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It's safe to say we were all happy and comfortable in the restaurant.

London Beth Din Visit

About ten of us gathered in an anonymous building on Ballards lane near the Tally Ho in North Finchley. David Frei, registrar of the court and a solicitor of long experience in English law, talked about the variety of cases which arise and how they fit in with English law.

The court's judges are rabbis of considerable education and experience. David stated that they all train for fifteen years or more before sitting on the court. A rabbi becomes accepted as a judge through social processes – gaining wide respect for quality of thought and capacity for objective judgement.

It turned out that judgements of the court, which follow Jewish law, are technically speaking arbitration awards, within English arbitration law. They state this on their face and are written in English. It follows that they are in principle enforceable in the English courts. It can happen that an award which follows some aspect of Jewish custom would not be enforceable. Parties often accept an award despite this, but obviously a recalcitrant party can avoid such an award.

Unusual features are that no papers are shown to the court of three rabbis before they hear a case. This follows logically from the Jewish principle that the court will only hear a party in the presence of the other party or parties (there is no possibility of an ex parte procedure here).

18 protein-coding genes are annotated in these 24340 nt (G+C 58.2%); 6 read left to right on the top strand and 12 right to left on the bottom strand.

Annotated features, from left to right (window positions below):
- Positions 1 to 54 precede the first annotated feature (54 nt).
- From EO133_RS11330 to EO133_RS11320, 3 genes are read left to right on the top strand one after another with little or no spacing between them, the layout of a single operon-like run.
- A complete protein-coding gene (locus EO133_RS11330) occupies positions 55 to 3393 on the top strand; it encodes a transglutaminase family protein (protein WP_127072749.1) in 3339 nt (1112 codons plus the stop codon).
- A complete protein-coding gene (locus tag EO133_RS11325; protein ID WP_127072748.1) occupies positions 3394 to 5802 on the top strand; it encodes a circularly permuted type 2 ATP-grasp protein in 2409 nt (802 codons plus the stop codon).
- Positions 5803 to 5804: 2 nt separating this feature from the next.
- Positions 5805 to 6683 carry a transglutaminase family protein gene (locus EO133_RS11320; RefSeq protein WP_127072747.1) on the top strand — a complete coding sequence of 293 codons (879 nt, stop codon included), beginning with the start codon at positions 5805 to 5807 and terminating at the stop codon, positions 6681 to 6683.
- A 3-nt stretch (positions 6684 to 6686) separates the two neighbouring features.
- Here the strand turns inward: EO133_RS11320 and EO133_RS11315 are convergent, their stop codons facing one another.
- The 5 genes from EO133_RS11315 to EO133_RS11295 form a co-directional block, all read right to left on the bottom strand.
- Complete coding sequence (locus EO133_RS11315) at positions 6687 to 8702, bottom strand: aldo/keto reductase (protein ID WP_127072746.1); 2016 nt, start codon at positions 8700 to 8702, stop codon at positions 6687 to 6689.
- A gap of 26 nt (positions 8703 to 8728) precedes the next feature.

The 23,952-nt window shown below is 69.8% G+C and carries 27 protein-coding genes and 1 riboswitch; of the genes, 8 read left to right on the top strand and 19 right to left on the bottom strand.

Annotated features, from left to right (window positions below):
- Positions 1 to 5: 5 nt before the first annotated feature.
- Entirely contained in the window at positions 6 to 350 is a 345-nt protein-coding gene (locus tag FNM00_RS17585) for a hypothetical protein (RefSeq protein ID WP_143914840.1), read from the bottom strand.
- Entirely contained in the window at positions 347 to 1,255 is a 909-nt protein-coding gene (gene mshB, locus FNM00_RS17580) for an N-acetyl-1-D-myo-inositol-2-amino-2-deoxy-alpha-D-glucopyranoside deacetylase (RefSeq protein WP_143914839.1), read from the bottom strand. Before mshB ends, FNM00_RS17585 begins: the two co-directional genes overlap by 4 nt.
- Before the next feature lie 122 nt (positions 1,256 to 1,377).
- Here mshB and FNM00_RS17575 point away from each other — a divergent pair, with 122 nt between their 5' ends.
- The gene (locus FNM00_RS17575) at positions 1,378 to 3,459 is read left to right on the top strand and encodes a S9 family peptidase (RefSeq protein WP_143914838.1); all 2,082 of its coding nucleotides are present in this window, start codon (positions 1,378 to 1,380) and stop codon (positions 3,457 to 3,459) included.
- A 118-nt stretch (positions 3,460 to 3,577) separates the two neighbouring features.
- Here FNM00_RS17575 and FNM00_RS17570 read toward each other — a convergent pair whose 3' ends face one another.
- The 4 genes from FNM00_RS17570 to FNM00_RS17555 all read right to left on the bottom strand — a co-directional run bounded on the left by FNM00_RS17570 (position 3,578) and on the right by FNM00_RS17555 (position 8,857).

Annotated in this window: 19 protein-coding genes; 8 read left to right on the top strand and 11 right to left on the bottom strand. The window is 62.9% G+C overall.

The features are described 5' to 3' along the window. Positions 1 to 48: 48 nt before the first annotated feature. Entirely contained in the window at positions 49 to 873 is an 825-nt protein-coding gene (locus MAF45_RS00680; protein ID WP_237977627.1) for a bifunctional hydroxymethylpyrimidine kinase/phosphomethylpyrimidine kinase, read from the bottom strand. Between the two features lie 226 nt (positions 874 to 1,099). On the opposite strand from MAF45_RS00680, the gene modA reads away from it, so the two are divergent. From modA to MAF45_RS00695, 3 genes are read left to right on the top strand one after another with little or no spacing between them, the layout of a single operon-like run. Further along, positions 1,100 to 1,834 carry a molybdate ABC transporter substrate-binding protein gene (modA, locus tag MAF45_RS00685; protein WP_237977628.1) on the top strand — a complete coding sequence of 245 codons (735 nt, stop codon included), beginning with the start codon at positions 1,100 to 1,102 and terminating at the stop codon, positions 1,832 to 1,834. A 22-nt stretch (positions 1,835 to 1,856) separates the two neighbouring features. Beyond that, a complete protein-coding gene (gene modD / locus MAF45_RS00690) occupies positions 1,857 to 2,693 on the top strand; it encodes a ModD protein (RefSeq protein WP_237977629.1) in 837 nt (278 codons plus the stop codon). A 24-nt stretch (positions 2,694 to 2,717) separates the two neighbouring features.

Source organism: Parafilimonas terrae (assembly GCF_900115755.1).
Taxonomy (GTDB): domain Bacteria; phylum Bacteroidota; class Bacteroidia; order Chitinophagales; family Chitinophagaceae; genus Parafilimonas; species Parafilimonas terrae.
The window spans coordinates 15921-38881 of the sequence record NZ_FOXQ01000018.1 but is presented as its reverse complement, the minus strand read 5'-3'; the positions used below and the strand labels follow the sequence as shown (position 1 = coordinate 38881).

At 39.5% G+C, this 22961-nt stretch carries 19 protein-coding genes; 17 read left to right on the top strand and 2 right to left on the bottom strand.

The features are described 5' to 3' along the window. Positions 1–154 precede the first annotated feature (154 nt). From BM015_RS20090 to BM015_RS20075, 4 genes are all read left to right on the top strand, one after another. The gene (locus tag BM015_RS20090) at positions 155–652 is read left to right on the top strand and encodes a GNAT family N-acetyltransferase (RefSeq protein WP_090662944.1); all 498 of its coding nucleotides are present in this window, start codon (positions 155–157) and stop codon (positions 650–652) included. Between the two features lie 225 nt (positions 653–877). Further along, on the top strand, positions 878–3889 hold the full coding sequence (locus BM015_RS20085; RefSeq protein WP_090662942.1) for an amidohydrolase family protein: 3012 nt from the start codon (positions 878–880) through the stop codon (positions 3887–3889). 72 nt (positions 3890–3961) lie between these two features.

The largest body of work before the court concerns the regulation of kosher food although the Beth Din also deals with religious matters and procedure. We heard in the main about other areas – conversion to Judaism, divorce, family disputes about property, business disputes. In general the court provides a place for disputes between (orthodox) Jewish people to be resolved without airing them in public, for the proceedings are private (as is usually so for any reference to arbitration).  There are certain matters the court does not deal with and these include criminal matters and children's rights.

There are other Jewish courts in the UK. Some are within the orthodox community but suited to smaller disputes. Other branches of Judaism also have their courts.

After the talk we had an opportunity to ask questions, which David Frei handled with good humour and wit.

Taxis took us to Reubens Restaurant (79 Baker Street, London W1U 6RG, 020 7486 0035). For me this was a very nostalgic ride through parts of North London where I grew up and which I have hardly seen since. They've built a shopping complex beside Finchley High Road where I used to fly model planes and swim in an open air pool. The Bishops Avenue looks as remote from mortals as ever. It was so over the top that Hampstead looked quite dowdy after it.

For me this was a significant eating experience. I want to go again. The barley soup was full of taste and exploded barley. The chicken Schnitzel was plate-coveringly large and also tasty. The red wine was smooth and full of flavour. The desserts were also excellent.

Daniel Djanogly organised the event.

Report by Court Assistant Mike Gifkins